How have I got to my mid-30s and have so few friends? Lockdown seems to have made my already small social group practically nonexistent. I try to message people to strike up conversation and get very limited responses, and no follow-ups showing interest in me. If I don’t initiate contact then it doesn’t happen.
I have now decided that I must take the hints I’ve been given and just leave these people alone but now I have no one. Since the only common denominator is me …what am I doing wrong? How can I make it better once lockdown is over and I can try to find new friends?
Eleanor says: I don’t think you’re alone in this. Unchecked, the forces of modern life tend to buffet people towards isolation: by the time you’ve moved city a few times, or your school friends have, and everyone’s got kids and debt and partners and pets, friendships start to require real energy and time – two things most people are low on.
So don’t be too quick to think your friends want to be left alone. Some people aren’t good planners, or texters, or it might not occur to them to reach out first – that doesn’t mean they lack fondness or regard for you, or that they dislike the time you spend together. You might have to be the project manager of the friendship but, for the time being, perhaps that’s a price worth paying to keep it.
You asked how to make new friends going forward. I’ll tell you the three things that really help me when I move cities. First, look for interactions that are low cost to initiate and low social pressure. An invitation to “grab coffee”, for instance, scores terribly on both counts: it’s high cost of initiation because one person has to keep reaching out with keenness to see the other, and it’s high social pressure, because sitting face to face trading facts leaves little cover for the odd lull. It’s nice instead to see so-and-so because it’s Tuesday and you play rugby then, or because you go to the cheap movie on the first week of the month together: look for interactions that give you a ritual, a routine, and something to look at besides each other.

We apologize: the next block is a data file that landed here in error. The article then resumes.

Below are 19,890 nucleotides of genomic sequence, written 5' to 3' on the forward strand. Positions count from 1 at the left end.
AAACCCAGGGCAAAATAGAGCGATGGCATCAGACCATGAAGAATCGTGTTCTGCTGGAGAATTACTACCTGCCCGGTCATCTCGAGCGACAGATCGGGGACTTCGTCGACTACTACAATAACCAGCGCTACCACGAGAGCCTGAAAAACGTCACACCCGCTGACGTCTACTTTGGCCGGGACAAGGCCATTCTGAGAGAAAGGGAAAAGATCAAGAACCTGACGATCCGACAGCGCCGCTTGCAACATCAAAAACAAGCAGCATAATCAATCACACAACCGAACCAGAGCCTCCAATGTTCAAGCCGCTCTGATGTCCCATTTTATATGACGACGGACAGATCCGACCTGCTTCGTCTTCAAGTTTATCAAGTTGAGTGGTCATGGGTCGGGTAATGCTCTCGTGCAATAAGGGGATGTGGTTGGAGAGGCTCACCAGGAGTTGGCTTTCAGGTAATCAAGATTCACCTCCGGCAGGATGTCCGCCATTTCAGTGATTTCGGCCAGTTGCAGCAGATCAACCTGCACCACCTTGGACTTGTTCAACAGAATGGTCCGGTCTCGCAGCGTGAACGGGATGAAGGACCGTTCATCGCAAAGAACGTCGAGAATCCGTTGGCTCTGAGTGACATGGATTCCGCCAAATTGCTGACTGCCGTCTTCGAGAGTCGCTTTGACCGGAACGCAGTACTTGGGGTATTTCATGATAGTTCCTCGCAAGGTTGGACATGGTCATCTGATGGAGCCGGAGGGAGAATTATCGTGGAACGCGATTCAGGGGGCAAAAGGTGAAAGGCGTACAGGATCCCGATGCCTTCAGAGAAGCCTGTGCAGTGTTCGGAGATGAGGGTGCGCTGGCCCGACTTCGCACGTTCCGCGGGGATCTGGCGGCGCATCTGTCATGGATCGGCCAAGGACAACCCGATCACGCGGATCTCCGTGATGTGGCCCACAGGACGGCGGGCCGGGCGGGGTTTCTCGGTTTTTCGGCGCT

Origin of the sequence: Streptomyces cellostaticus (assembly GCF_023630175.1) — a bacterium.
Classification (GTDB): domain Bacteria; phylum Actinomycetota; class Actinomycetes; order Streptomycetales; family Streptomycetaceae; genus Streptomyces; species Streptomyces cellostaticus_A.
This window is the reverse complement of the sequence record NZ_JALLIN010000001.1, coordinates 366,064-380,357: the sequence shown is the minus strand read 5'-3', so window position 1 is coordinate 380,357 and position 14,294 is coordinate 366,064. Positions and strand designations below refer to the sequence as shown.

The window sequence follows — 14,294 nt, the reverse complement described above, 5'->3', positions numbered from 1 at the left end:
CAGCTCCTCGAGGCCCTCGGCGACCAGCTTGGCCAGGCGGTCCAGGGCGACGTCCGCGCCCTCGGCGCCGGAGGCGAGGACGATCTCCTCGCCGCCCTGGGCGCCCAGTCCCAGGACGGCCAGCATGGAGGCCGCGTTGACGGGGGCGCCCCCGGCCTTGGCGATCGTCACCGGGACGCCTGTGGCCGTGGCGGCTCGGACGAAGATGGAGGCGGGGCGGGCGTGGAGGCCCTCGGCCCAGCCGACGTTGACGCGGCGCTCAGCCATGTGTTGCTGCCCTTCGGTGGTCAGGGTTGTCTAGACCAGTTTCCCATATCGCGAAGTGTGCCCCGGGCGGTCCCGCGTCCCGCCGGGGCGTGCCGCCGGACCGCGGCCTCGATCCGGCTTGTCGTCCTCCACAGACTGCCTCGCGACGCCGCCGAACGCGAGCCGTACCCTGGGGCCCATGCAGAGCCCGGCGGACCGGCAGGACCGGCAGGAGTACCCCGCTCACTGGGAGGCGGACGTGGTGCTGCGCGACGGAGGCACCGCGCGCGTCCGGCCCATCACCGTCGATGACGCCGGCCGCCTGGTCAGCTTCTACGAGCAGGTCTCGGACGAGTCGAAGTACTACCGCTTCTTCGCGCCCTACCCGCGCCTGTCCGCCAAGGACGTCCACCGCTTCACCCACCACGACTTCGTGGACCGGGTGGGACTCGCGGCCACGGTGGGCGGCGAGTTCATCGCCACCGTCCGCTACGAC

Second, within reasonable limits, try to act as though you’re already friends. Don’t project or endorse your status as the nervous newcomer to a person’s life – when you suggest plans or ask how the thing you talked about last time turned out, do it with ease, as though it goes without saying.
Third, try to pivot from thinking about how you’d like a friend to how you can be a friend. It’s easy to get into a hole of Eeyorish thoughts like “nobody likes me” or “nobody texted me back”. These might be true, and their sting is very real, but a true thought is not necessarily a useful thought. When you feel the Eeyores creeping in, try to look outwards – to ways you can improve other people’s days, or make them feel connected and cared for. It’s worth doing that for benevolence’s sake alone but, between you and me, it also works: reciprocity is a big predictor in social psychology and, if you’re cheerful, reliable and inclined to make attentive gestures, other people are far more likely to do the same for you.
It would be surprising if you didn’t feel lonely right now. Our usual ways of creating and maintaining friendships have been impossible or illegal for more than a year. You didn’t create this problem and it isn’t a referendum on your value – with patience and optimism I think you can fix it.
* * *
Ask us a question
Do you have a conflict, crossroads or dilemma you need help with? Eleanor Gordon-Smith will help you think through life’s questions and puzzles, big and small. Questions can be anonymous.